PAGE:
Shek v. United States Government National Labor Relations, Region 32 et al

Filing 68

ORDER DISMISSING ACTION FOR LACK OF SUBJECT-MATTER JURISDICTION by Judge Alsup denying 52 Motion for Leave to File; denying 63 Motion ; denying 64 Ex Parte Application ; denying 65 Ex Parte Application ; granting 6 Motion to Dismiss; denying 30 Motion for Leave to File (whalc2, COURT STAFF) (Filed on 7/7/2011) (Additional attachment(s) added on 7/8/2011: # 1 Certificate of Service) (wsn, COURT STAFF).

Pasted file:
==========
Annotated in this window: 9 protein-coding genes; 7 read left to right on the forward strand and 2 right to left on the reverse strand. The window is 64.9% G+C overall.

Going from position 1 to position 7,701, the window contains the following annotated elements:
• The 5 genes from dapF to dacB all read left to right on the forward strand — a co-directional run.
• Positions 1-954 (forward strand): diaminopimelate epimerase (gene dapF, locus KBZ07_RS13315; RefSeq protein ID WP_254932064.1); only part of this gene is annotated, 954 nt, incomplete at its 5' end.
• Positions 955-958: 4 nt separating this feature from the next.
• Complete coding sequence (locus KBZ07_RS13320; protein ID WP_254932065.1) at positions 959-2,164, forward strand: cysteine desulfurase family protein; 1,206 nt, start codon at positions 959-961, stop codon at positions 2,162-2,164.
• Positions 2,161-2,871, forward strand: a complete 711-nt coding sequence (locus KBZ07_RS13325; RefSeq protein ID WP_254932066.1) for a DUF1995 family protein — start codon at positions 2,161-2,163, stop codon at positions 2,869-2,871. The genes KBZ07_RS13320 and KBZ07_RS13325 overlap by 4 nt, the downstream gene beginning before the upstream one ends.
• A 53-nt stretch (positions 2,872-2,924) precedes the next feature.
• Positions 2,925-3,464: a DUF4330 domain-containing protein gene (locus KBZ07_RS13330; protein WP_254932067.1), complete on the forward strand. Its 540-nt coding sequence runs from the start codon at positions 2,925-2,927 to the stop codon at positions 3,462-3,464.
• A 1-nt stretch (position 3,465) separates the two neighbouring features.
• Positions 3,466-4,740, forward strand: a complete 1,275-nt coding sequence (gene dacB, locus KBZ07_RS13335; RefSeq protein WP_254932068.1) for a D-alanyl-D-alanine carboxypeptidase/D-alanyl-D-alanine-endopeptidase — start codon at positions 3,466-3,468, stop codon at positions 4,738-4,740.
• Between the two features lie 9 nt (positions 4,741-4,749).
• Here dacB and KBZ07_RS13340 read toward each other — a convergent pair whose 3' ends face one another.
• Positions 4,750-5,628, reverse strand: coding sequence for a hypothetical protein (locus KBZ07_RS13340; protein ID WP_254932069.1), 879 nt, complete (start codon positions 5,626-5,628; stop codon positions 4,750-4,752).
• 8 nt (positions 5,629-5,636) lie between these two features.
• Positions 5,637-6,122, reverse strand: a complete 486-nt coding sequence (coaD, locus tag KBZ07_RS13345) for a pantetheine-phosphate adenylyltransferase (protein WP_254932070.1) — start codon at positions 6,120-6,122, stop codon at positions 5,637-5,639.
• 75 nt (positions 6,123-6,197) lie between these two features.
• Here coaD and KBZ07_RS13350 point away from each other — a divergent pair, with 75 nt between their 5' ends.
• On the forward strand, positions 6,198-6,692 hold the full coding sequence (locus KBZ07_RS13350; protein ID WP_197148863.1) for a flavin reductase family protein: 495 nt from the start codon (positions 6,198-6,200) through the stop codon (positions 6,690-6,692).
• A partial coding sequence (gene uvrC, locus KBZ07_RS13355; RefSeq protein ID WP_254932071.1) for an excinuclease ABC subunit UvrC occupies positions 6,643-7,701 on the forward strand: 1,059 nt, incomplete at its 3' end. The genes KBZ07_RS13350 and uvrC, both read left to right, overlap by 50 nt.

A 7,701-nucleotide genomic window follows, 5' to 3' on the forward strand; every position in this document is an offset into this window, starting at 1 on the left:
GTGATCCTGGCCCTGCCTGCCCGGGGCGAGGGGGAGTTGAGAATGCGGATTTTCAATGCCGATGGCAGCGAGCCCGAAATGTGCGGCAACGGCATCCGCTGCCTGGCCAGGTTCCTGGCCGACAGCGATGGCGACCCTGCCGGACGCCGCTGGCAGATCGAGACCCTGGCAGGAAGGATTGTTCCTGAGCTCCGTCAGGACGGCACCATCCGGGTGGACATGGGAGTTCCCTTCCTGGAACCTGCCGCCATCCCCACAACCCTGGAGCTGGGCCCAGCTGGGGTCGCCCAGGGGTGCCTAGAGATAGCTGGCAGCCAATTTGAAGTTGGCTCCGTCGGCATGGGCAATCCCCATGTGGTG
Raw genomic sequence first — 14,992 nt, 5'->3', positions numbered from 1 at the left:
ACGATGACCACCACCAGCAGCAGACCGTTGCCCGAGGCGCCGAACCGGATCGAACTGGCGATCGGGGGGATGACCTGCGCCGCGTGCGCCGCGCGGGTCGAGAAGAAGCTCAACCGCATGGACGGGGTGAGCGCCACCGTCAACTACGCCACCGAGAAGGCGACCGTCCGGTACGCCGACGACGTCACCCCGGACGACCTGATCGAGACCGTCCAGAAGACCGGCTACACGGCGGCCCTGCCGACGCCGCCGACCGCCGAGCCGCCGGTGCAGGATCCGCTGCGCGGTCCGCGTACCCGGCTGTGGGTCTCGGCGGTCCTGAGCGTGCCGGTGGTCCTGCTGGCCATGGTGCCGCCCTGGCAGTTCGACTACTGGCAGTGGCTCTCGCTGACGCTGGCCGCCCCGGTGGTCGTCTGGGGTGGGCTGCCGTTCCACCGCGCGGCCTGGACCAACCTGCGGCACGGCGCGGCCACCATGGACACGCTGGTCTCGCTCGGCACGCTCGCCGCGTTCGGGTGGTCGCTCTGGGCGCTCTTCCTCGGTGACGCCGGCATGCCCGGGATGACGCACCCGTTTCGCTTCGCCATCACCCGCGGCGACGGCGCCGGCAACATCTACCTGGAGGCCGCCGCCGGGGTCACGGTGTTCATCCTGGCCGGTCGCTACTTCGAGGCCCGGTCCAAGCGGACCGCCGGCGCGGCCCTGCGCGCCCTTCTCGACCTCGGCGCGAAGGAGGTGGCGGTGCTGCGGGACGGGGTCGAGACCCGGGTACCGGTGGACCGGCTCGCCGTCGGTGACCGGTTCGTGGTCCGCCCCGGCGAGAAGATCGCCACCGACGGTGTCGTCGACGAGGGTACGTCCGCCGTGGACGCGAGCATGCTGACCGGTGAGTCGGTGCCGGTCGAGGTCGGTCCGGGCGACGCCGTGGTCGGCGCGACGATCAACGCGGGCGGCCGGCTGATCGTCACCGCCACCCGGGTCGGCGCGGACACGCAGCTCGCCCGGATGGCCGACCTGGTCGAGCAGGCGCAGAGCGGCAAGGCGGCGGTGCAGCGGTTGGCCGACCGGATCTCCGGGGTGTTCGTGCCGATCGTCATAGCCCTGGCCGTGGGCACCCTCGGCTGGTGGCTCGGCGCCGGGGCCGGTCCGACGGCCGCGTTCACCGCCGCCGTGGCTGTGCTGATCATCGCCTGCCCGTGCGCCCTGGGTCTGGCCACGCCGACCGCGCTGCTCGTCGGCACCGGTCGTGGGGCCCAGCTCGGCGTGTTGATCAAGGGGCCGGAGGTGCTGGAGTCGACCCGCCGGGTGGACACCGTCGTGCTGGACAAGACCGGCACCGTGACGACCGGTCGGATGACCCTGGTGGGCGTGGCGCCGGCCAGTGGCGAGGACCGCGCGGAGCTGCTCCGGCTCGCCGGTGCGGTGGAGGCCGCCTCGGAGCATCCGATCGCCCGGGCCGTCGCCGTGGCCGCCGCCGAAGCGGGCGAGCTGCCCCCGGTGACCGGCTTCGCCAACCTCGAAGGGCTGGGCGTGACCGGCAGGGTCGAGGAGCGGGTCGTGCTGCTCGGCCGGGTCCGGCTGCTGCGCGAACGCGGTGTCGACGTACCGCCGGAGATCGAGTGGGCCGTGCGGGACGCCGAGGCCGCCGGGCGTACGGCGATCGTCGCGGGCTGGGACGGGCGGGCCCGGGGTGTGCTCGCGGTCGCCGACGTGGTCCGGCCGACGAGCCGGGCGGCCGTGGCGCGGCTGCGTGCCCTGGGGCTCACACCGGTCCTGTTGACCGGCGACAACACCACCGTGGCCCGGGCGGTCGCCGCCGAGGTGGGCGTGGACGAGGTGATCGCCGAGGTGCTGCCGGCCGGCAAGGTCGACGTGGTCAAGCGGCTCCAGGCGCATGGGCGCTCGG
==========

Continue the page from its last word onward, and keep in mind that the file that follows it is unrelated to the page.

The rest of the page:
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1 2 3 4 5 6 IN THE UNITED STATES DISTRICT COURT 7 FOR THE NORTHERN DISTRICT OF CALIFORNIA – SAN FRANCISCO DIVISION 8 9 JOHN SHEK, 11 For the Northern District of California United States District Court 10 12 13 14 15 No. C 11-00212 WHA Plaintiff, v. NATIONAL LABOR RELATIONS BOARD, REGION 32 and CALIFORNIA NURSES ASSOCIATION/ C.H.E.U., ORDER DISMISSING ACTION FOR LACK OF SUBJECT-MATTER JURISDICTION Defendants. 16 / 17 INTRODUCTION 18 19 Plaintiff John Shek seeks relief directing the National Labor Relations Board to reconsider 20 its decision to dismiss an unfair labor practice charge against plaintiff’s union. Via separate 21 motions, defendants both move to dismiss for lack of subject-matter jurisdiction and failure to 22 state a claim upon which relief may be granted. This order agrees that subject-matter jurisdiction 23 is lacking. 24 STATEMENT 25 Plaintiff filed his initial complaint herein as a Verified Petition for Writ of Administrative 26 Mandate. It alleges the following facts: Plaintiff was laid off from his job at Children’s Hospital 27 in Oakland in April 2010. He was reportedly dismissed due to staffing reductions at the hospital. 28 Plaintiff contested the dismissal, arguing that he was terminated for reasons unrelated to staffing 1 reductions. Plaintiff protested that his termination was not determined according to seniority, as 2 required by the collective bargaining agreement with the union. 3 In May 2010, plaintiff was told he was to be reinstated in his former position. When manager, Cedric Wilson, in the parking lot. After waiting for Wilson to arrive, plaintiff decided 6 to drive to get lunch for himself but on the way got a flat tire. While he attempted to get his tire 7 fixed, Wilson was allegedly “following [plaintiff] everywhere.” Plaintiff called Ms. Husband, 8 manager of human resources at the hospital, to report Wilson’s behavior. Husband told plaintiff 9 to ask Wilson to call her. After Wilson got off the phone, he shouted at plaintiff, “Don’t you ever 10 come back to work place [sic] without further notice.” Plaintiff “obtained a police report” about 11 For the Northern District of California plaintiff arrived for work, however, he was “denied the position,” and told to wait for his 5 United States District Court 4 this incident and requested to meet with Husband and his union representative, Nato Green, but 12 “nothing was done.” Plaintiff was reinstated in his former position and received back pay, but he 13 was not given full-time work. Plaintiff asserts in his complaint that extra work hours were given 14 to “on call” workers. 15 It appears from the complaint that plaintiff then filed a grievance with the union 16 subsequent to these incidents. Plaintiff then filed a charge against the union with the National 17 Labor Relations Board, claiming that the union “failed to process a grievance on [his behalf] 18 concerning the employer’s failure to give him available hours for discriminatory, arbitrary or 19 other unlawful reasons” (Dkt. No. 12-1 at 4). After investigation, the Regional Director for 20 Region 32, on behalf of the Acting General Counsel of the Board, declined to issue a complaint, 21 determining that the union “reasonably exercised its lawful discretion in grievance processing” 22 (Dkt. No. 12-1 at 5–7). 23 Plaintiff brought this action for an order directing the Board to reconsider its decision. 24 Additionally, plaintiff attempts to bring, via his proposed amended complaint, numerous other 25 claims against “defendants” concerning two other alleged instances of discrimination. 26 27 Defendants — the Board and the union — move to dismiss the complaint (Dkt. Nos. 6 and 12). Plaintiff moves for leave to file an amended complaint and to stay (Dkt. Nos. 16, 21, 30, 42, 28 2 1 52, 54, 56, 58–59, 61). Plaintiff appends a proposed amended complaint (Dkt. No. 52-1), and 2 also files several separate requests for judicial notice (Dkt. Nos. 33, 53, 66–67). 3 4 ANALYSIS Plaintiff’s sole request for relief in his complaint is for an order to the Board to set aside 5 its decision to dismiss plaintiff’s charge against the union, discussed above, and to make the 6 Board reconsider that decision. No subject-matter jurisdiction exists to hear such a claim, and the 7 proposed amended complaint would not cure the jurisdictional flaw. Moreover, the complaint 8 alleges no claim against the union. This action must accordingly be dismissed. 9 The Board’s General Counsel “shall have final authority, on behalf of the Board, in respect of the investigation of charges and issuance of complaints.” 29 U.S.C. 153(d). “The 11 For the Northern District of California United States District Court 10 Board’s General Counsel has unreviewable discretion to refuse to institute an unfair labor practice 12 complaint.” Vaca v. Snipes, 386 U.S. 171, 182 (1967); see also N.L.R.B. v. United Food & 13 Commercial Workers Union, Local 23, 484 U.S. 112, 130 (1987) (“prosecutorial” decisions by 14 the Board “cannot be judicially reviewed under the NLRA”). Therefore, jurisdiction to review 15 the decision by the Board at issue here is clearly absent. 16 Plaintiff raises several unavailing arguments to the contrary: 17 California Government Code Section 11523: In his complaint, plaintiff asserts subject- 18 matter jurisdiction under this state code section (Compl. 4). Federal courts, however, are courts 19 of limited jurisdiction, and a state law cannot confer federal subject-matter jurisdiction. 20 Taft-Hartley Act: Plaintiff asserts that the Taft-Hartley Act, 29 U.S.C. 185, provides 21 jurisdiction (Dkt. No. 30 at 3). The Act, however, is inapplicable to this action as it applies to 22 “[s]uits for violation of contracts between an employer and a labor organization” (emphasis 23 24 25 added). This action is not against an employer but against the Board. Leedom v. Kyne: Plaintiff next contends that the district court has jurisdiction to enjoin the 26 Board from acting in a manner clearly contrary to the NLRA (Dkt. No. 21 at 2). In Leedom v. 27 Kyne, 358 U.S. 184, 188 (1958), the Supreme Court held that jurisdiction existed to review a 28 decision by the Board where the suit was “one to strike down an order of the Board made in 3 1 excess of its delegated powers and contrary to a specific prohibition in the Act.” Declining to 2 prosecute does not violate the NLRA and plaintiff fails to challenge anything other than an 3 exercise of prosecutorial discretion. 4 5 6 7 Fay v. Douds: Plaintiff invokes Fay v. Douds, 172 F.2d 720, 723 (2d Cir. 1949), which allowed jurisdiction where a party in a labor dispute asserted a non-frivolous claim of a constitutional violation (Dkt. No. 21 at 2). Fay, however, is inapplicable, given that plaintiff does not bring a constitutional claim against the Board. Even if he amended to do so, the fact remains 8 that this controversy arises from an unreviewable exercise of prosecutorial discretion by the 9 Board. 11 For the Northern District of California United States District Court 10 List of Other Statutes: Plaintiff lists several statutes to attempt to cure the lack of subject- 12 matter jurisdiction: Title VII of the Civil Rights Act, the Age Discrimination in Employment Act, 13 the Americans with Disabilities Act, the Labor-Management Reporting and Disclosure Act, the 14 National Labor Relations Act, and the “Federal Common Law of Collective Bargaining 15 Agreement” (Dkt. No. 56 at 2). None of these statutes creates subject-matter jurisdiction to 16 review the Regional Director’s declination to issue an unfair labor practice complaint. Plaintiff’s 17 assault on the non-reviewability of the Regional Director’s prosecutorial decision is foreclosed by 18 a clear line of contrary authority. Subject-matter jurisdiction is thus lacking to hear the request 19 for relief made by plaintiff’s complaint. 20 21 22 23 24 25 26 27 Again, plaintiff’s initial complaint solely requests an order that the Board set aside and reconsider its decision to dismiss plaintiff’s charge against the union. There is no request for relief specifically brought against the union itself, and thus no independent basis for jurisdiction on such ground. In his proposed amended complaint, plaintiff raises a number of new legal claims, including violation of his Title VII civil rights, intentional infliction of emotional distress, negligent infliction of emotional distress, libel, and breach of the duty of fair representation (Dkt. No. 52-1). The proposed amended complaint would not, however, cure the jurisdictional 28 4 1 flaw in the original complaint identified above. These statutes fail to address the fact that the 2 General Counsel’s decision is an unreviewable exercise of prosecutorial discretion by the Board. 3 4 5 6 Nor would the proposed amended complaint properly seek federal relief against the union. It is unclear from plaintiff’s amended complaint whether he even intended to bring these new claims directly against the union. Even if he did, the claims, as written in the amended complaint, do not state a claim for relief. 7 8 9 Without jurisdiction to bring his claim against the Board and no assertion of or ground on which to bring separate claims against the union, this action must be dismissed. CONCLUSION 11 For the Northern District of California United States District Court 10 12 For the reasons stated, subject-matter jurisdiction is lacking to hear plaintiff’s case which 13 proposes to challenge a discretionary decision by the Board. Defendants’ motions to dismiss 14 (Dkt. Nos. 6 and 12) are therefore GRANTED and this action is DISMISSED. As plaintiff’s 15 proposed amended complaint could not cure the jurisdictional flaw, his motions to file an 16 amended complaint are DENIED, and his motions to stay are DENIED AS MOOT. Plaintiff’s 17 motions regarding ADR and electronic filing (Dkt. Nos. 63–65) are also DENIED AS MOOT. His 18 requests for judicial notice do not concern adjudicative facts and are thus DENIED. 19 20 Plaintiff’s next step, if this case is to be pursued, is to file a timely notice of appeal and proceed to the court of appeals. 21 22 23 THE CLERK SHALL CLOSE THE FILE. IT IS SO ORDERED. 24 25 Dated: July 7, 2011. 26 WILLIAM ALSUP 27 UNITED STATES DISTRICT JUDGE 28 5